Thursday, August 25, 2011

New Tourism Lucas County ads

Tourism Lucas County has added another tour package to the half dozen that have been the attraction for bus tours over the last few years.  Ads for "Murder, Lynching and Witching" will begin to appear in travel magazines within the next few months.

The new tour, which is expected to be one of the most popular will begin at Get Mugged, located in the same building where the lynching of Hiram Wilson took place on July 6, 1870.

While the visitors are having their coffee at Get Mugged, Buzz Malone author of "The Lynching of Hiram Wilson" will be present to tell the story of how Sheriff Gaylord Lyman was shot by Hiram Wilson and how the citizens took the law into their own hands and lynched Hiram Wilson.  Malone will be glad to sign his book for those who are interested.

A visit to Douglas Cemetery along historic Blue Grass Road, will not let visitor's see the stone for  Hiram Wilson because he was buried in an unmarked grave somewhere on the hill in Potter's Field, but they will be greeted by the ghost of Oliver W. Coffman, an Iowa Calvary soldier distinctive because he is among the few Civil War fatalities buried in Iowa.

Visitors will get a tour of the Genealogy area of Chariton's Dale Carnegie Public Library with the opportunity to peek into not only family histories, but also local, state, and national history.

After lunch the tour will go on to the Chariton Cemetery where they will visit the final resting place of Sheriff Gaylord Lyman, followed by a very unusual experience - "witching".  Water witchery was very popular in finding underground water,but there is also grave witching.  Lucas County Genealogy witchers will guide visitors to marked and unmarked stones and let the visitors experience the amazing gift of witching graves - which will reveal the gender of those buried as well as whether the deceased is a child or an adult.

All bus tour schedules allow ample time for visitors to stroll around the Courthouse Square and check out the surrounding businesses.

CHS Class of 2001 Reunion

The Chariton High School Class of 2001 will have their 10-year reunion Friday, September 23 after the Homecoming parade at Carpenter's Hall.  All who were ever in the class are encouraged to attend.  Food and beverages will be available and no reservations are required.  For more information contact Ben Wantland at 641-203-2516.

Old Clothing Store Sign

Charitonians Trying to Bring Back Old Clothing Store Sign to Chariton

A group of Chariton people are working to bring a sign back to Chariton.  The sign hung in the Thomas/Schuholz Clothing Store, which was later Halden and Thomas, for many years.  The store was located on the northwest corner of the square where the Gold Boutique is now.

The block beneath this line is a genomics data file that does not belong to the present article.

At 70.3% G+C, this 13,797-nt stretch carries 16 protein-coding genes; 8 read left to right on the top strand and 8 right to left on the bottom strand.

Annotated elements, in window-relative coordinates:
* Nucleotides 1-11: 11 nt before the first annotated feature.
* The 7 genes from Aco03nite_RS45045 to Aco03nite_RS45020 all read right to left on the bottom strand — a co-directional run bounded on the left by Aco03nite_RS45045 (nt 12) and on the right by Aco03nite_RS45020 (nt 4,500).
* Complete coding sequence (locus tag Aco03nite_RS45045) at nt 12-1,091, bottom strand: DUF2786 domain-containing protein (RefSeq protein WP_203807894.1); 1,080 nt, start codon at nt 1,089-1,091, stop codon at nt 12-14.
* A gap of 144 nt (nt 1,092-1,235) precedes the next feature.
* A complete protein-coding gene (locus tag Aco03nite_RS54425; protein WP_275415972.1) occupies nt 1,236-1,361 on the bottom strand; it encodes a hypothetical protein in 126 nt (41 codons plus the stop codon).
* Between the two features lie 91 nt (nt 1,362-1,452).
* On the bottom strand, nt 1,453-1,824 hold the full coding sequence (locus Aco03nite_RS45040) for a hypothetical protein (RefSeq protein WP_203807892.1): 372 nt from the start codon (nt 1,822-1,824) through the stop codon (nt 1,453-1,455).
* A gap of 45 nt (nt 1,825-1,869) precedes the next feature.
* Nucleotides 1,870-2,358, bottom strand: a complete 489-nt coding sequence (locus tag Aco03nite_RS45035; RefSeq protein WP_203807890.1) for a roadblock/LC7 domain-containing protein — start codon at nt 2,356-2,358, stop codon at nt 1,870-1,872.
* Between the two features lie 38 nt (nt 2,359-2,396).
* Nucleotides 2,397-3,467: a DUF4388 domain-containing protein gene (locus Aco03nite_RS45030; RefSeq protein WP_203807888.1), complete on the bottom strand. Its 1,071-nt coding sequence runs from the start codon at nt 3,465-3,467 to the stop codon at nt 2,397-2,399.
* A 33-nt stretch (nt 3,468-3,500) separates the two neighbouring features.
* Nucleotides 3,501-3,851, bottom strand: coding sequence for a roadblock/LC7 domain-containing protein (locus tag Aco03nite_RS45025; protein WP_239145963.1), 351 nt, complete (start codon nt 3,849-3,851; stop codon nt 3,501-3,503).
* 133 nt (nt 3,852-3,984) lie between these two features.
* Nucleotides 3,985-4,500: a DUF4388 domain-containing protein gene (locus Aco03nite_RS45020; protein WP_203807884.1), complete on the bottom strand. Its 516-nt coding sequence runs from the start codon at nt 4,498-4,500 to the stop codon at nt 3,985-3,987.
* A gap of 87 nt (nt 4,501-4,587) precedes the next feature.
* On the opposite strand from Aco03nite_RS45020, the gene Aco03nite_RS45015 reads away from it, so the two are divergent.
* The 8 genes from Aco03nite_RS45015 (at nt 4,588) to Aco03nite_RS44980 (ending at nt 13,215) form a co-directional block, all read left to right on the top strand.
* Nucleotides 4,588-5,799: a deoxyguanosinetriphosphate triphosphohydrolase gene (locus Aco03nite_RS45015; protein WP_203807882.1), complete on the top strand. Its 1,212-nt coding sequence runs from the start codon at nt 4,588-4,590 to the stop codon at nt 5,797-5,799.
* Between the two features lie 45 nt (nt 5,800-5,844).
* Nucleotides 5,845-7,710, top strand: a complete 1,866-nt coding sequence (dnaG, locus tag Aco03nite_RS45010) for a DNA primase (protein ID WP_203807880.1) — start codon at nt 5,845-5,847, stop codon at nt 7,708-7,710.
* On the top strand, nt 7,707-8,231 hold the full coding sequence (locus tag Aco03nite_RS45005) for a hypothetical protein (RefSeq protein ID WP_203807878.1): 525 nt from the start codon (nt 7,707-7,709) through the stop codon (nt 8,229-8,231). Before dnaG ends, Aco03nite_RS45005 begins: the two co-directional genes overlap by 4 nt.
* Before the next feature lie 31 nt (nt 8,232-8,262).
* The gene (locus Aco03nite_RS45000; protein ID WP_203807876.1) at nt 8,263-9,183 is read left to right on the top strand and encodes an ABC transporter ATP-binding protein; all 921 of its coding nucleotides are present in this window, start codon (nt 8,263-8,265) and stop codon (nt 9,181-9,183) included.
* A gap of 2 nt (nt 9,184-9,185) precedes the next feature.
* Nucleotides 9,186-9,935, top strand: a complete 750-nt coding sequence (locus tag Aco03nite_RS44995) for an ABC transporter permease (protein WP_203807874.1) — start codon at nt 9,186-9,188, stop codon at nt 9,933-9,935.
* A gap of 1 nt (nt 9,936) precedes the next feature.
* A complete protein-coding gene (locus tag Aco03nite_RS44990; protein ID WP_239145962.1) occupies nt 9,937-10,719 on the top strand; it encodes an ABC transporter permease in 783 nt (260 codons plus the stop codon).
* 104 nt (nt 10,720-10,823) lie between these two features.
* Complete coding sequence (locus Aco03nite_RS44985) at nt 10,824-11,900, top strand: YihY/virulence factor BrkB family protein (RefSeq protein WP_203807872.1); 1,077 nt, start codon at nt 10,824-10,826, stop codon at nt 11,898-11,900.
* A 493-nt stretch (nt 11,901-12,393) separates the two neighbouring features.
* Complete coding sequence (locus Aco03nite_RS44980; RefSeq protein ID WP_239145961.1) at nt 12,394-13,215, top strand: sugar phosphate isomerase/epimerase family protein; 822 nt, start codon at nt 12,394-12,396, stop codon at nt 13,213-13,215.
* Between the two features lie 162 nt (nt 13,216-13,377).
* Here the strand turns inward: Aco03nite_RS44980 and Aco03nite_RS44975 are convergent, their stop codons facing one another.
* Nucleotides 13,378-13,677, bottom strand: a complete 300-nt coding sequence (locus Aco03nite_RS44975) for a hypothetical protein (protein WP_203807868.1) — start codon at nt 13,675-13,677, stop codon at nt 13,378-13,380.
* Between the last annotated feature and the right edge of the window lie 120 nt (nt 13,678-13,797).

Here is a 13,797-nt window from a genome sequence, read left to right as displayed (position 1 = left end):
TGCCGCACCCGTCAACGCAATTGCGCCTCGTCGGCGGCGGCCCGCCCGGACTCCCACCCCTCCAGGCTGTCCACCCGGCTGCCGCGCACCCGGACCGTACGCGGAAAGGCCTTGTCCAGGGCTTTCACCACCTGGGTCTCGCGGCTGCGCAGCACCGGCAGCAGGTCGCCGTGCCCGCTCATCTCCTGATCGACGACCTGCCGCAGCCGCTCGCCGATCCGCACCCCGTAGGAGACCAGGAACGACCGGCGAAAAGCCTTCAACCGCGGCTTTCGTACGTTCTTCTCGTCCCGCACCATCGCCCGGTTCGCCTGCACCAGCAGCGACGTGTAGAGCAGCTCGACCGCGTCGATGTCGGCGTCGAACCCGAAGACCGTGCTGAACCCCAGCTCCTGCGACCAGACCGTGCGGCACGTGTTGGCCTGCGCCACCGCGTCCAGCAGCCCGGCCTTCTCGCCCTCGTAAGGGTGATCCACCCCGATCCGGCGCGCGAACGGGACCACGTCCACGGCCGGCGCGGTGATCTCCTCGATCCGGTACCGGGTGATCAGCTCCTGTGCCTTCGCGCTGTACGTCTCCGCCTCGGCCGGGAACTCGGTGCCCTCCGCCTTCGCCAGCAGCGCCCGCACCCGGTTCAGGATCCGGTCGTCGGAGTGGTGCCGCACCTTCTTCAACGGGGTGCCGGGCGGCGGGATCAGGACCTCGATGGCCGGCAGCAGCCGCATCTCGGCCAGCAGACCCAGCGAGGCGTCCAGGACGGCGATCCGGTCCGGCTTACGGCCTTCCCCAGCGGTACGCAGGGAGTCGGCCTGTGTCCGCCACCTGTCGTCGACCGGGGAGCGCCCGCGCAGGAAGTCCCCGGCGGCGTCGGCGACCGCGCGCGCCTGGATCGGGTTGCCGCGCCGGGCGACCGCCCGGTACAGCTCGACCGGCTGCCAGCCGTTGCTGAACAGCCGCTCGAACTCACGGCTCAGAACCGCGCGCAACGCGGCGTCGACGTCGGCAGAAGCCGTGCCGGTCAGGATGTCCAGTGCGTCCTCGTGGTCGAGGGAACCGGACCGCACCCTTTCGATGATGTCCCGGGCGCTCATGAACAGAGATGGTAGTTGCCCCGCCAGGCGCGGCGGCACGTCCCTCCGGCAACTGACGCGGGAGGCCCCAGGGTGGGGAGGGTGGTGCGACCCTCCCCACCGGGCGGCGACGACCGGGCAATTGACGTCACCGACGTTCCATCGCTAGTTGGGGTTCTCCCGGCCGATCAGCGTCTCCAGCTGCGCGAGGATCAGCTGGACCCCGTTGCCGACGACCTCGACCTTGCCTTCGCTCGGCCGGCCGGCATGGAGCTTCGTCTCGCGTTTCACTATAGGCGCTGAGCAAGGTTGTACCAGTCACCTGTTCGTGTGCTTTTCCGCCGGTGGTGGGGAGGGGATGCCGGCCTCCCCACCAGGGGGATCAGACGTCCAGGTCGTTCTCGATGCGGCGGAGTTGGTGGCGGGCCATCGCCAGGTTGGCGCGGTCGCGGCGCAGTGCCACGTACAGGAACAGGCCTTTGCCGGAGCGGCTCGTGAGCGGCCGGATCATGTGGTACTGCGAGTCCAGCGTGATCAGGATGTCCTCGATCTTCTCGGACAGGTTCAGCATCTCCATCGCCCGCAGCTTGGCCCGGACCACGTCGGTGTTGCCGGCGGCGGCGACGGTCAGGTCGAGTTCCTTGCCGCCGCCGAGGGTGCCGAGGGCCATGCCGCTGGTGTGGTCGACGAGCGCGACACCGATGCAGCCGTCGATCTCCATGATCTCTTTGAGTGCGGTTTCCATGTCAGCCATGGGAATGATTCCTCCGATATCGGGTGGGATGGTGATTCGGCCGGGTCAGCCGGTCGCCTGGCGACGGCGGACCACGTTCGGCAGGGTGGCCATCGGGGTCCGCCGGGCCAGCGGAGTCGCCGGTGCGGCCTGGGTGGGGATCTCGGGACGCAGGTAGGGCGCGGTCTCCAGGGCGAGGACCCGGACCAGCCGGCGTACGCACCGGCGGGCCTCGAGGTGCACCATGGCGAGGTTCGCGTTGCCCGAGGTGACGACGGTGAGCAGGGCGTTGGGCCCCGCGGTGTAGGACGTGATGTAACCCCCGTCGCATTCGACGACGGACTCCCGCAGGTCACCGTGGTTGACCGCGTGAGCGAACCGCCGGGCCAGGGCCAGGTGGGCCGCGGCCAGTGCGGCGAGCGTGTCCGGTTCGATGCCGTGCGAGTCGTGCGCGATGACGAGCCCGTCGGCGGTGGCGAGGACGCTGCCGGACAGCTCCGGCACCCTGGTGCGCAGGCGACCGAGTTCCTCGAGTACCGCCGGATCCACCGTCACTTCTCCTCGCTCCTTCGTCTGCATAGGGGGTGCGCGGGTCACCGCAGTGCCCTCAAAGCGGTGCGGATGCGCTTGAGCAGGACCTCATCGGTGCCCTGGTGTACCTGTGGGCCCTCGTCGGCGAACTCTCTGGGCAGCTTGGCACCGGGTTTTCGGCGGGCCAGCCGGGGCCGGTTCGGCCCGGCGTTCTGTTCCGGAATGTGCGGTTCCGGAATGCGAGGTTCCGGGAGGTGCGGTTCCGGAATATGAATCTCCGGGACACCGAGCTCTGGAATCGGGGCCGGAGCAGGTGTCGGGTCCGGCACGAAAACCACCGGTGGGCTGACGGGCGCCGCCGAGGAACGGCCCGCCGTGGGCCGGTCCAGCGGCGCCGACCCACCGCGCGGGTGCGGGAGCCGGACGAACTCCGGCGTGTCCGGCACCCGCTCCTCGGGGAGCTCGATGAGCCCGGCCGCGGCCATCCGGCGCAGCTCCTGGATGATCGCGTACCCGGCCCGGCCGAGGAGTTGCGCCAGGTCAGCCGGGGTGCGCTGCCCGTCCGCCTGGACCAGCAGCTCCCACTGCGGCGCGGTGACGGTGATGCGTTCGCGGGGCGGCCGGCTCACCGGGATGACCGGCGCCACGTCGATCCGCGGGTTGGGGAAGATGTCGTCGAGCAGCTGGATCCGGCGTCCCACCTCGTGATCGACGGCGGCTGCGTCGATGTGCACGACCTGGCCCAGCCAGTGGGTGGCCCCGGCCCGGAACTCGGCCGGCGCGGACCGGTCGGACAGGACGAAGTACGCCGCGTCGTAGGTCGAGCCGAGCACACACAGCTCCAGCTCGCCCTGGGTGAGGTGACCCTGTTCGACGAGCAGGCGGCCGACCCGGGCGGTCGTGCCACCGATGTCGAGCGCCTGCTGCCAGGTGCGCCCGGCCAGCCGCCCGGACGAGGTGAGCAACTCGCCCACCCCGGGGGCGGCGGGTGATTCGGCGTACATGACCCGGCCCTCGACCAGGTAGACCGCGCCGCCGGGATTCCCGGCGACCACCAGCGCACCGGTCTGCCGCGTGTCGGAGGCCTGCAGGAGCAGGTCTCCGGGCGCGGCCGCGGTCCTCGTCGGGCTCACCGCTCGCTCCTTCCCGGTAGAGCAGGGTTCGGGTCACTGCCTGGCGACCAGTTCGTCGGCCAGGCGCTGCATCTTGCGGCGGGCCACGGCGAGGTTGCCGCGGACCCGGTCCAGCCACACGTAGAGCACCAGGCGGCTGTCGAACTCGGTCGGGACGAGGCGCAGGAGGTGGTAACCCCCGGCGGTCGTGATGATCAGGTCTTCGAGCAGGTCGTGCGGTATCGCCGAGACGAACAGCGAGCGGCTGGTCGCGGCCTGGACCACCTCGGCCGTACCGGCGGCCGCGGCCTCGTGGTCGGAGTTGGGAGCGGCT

The sign is now in Tennessee in the Nashville Antique Archaeology store and has a price of $700.  The wording on the sign says "Buy Your Lee overalls from Thomas & Schuholz Chariton, IA".

The Charitonians believe that if 700 people would commit $1 each toward the sign, that it could be brought home.  Of course, larger donations would also be accepted.  A page on Facebook titled "If You Grew Up in Chariton, Iowa, you will remember."  Andy Towle, who lives in Tennessee saw the sign and told his parents.  His parents posted the Facebook page.  
If Charitonians are successful in raising enough money to purchase the sign, then Andy would bring the sign home when he comes home for a class reunion at homecoming the weekend of Sept. 23.

Donations for the purchase of the sign are being sent to Mary Stout Stierwalt, 120 N. Grand, Chariton, IA 50049.  No checks will be cashed until the financial goal of $700 is met.

Sunday, August 07, 2011

Cinder Path Monument for Dwaine Clanin

This picture below is of Dwaine Clanin's monument, that has been placed at the trail's beginning in Chariton by his widow, Hazel and the Lucas County Conservation Board, to honor him for his work in creating the Cinder Path, a 13.5 mile trail that follows an abandoned rail bed from southwest Chariton down along the river and then up across some prairie on down to Humeston.

Click on picture to enlarge
Words on back of monument:
Dwaine's passion was working on the Cinder Path.  His leadership and unselfish commitment towards conservation and recreation stewardship played a major role in his ability to convert the abandoned Burlington Northern Railroad into the first Rails-to-Trails area in the State of Iowa.  Dwaine Clanin's dedication to the Lucas County Conservation Board will be forever appreciated and never forgotten.

The first rails-to-trails project in Iowa was the Cinder Path when it was built back in 1974.  Back then it was a real challenge when land owners were upset that long-haired and dangerous hippies might be passing near their property.  Others wanted the trail diced up into small strips so they could own the land and keep the unwanted out.  The first settlers would have been appalled at the idea of owning the woods and hills, prairies and river valleys.  Mother Earth owned herself, they thought.  Differences of opinion such as these resulted in much conflict and many sorrows and we still hear some of it today.

Redwood benches with concrete bases, outhouses and small shelters were scattered along the trail.  Rubberized matting was laid across bridge planks so bicycles could negotiate them more easily. 

Below is a map of the Cinder Path.